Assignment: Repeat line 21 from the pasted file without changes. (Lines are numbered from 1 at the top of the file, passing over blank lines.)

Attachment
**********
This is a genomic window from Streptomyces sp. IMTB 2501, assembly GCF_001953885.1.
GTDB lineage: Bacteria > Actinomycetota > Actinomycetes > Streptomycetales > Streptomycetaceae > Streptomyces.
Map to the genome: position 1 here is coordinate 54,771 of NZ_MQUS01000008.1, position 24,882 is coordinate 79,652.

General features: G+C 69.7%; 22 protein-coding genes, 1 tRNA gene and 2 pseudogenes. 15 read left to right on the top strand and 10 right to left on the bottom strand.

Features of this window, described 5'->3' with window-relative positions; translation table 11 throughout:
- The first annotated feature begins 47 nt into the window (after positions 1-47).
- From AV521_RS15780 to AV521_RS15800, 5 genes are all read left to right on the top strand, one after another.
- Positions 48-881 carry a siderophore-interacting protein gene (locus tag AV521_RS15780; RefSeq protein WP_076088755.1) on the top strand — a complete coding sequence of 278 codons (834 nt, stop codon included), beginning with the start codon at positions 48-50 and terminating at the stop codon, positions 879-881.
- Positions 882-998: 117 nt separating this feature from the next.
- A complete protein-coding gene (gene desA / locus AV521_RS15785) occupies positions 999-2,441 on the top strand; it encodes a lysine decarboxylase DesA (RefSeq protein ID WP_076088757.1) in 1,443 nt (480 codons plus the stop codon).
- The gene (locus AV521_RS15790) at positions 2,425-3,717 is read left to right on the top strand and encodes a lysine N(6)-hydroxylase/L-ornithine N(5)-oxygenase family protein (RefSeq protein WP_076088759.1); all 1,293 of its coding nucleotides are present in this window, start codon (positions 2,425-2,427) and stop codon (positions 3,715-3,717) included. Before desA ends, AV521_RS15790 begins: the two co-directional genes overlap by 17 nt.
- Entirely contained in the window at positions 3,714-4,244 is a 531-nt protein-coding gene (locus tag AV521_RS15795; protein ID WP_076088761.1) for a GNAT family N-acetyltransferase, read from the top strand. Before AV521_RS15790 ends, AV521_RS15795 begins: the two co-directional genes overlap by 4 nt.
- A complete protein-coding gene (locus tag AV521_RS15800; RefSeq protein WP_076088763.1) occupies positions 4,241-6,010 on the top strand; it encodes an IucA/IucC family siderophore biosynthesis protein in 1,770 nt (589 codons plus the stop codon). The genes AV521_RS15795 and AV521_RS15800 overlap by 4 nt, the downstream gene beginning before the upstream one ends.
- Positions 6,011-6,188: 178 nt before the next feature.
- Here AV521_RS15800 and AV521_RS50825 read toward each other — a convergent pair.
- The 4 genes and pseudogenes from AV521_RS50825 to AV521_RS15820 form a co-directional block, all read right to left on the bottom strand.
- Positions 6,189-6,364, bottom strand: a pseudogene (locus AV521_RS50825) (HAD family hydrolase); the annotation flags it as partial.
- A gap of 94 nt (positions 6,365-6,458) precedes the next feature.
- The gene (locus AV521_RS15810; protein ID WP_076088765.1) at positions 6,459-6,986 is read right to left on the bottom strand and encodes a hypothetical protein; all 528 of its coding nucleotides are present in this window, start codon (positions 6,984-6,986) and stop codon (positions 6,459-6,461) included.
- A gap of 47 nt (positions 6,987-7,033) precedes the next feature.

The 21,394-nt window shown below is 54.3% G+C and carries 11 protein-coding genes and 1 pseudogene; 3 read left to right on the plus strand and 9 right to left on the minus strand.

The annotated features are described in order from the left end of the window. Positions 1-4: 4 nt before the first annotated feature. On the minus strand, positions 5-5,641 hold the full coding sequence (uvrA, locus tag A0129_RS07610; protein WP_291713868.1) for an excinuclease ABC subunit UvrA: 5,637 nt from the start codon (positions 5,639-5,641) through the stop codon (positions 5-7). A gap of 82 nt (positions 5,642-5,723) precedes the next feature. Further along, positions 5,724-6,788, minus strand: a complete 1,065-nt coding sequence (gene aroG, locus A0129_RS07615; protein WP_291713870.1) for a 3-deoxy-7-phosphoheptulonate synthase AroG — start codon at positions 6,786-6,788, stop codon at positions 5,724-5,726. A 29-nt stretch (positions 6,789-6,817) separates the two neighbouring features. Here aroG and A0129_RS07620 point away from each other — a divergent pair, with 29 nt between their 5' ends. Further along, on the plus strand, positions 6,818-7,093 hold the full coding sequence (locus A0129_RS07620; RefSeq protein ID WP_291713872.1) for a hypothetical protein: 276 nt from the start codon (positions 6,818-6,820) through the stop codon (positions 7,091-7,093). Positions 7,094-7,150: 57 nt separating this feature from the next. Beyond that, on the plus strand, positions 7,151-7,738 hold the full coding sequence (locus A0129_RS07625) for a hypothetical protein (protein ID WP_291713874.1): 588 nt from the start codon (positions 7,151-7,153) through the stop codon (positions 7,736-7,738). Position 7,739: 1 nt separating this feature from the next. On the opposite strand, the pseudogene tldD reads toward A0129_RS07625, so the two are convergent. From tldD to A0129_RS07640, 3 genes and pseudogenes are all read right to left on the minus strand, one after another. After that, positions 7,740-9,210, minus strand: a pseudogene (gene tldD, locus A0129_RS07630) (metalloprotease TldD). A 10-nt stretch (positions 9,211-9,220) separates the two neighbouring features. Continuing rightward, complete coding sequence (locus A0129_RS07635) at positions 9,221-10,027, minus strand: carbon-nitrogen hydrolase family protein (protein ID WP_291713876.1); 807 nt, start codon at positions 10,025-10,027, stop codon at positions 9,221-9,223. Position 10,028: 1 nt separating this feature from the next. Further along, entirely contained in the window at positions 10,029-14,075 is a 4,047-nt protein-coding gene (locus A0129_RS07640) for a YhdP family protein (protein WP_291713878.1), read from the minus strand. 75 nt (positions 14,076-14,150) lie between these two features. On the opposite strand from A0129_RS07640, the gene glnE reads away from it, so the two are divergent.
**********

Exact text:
The 21,394-nt window shown below is 54.3% G+C and carries 11 protein-coding genes and 1 pseudogene; 3 read left to right on the plus strand and 9 right to left on the minus strand.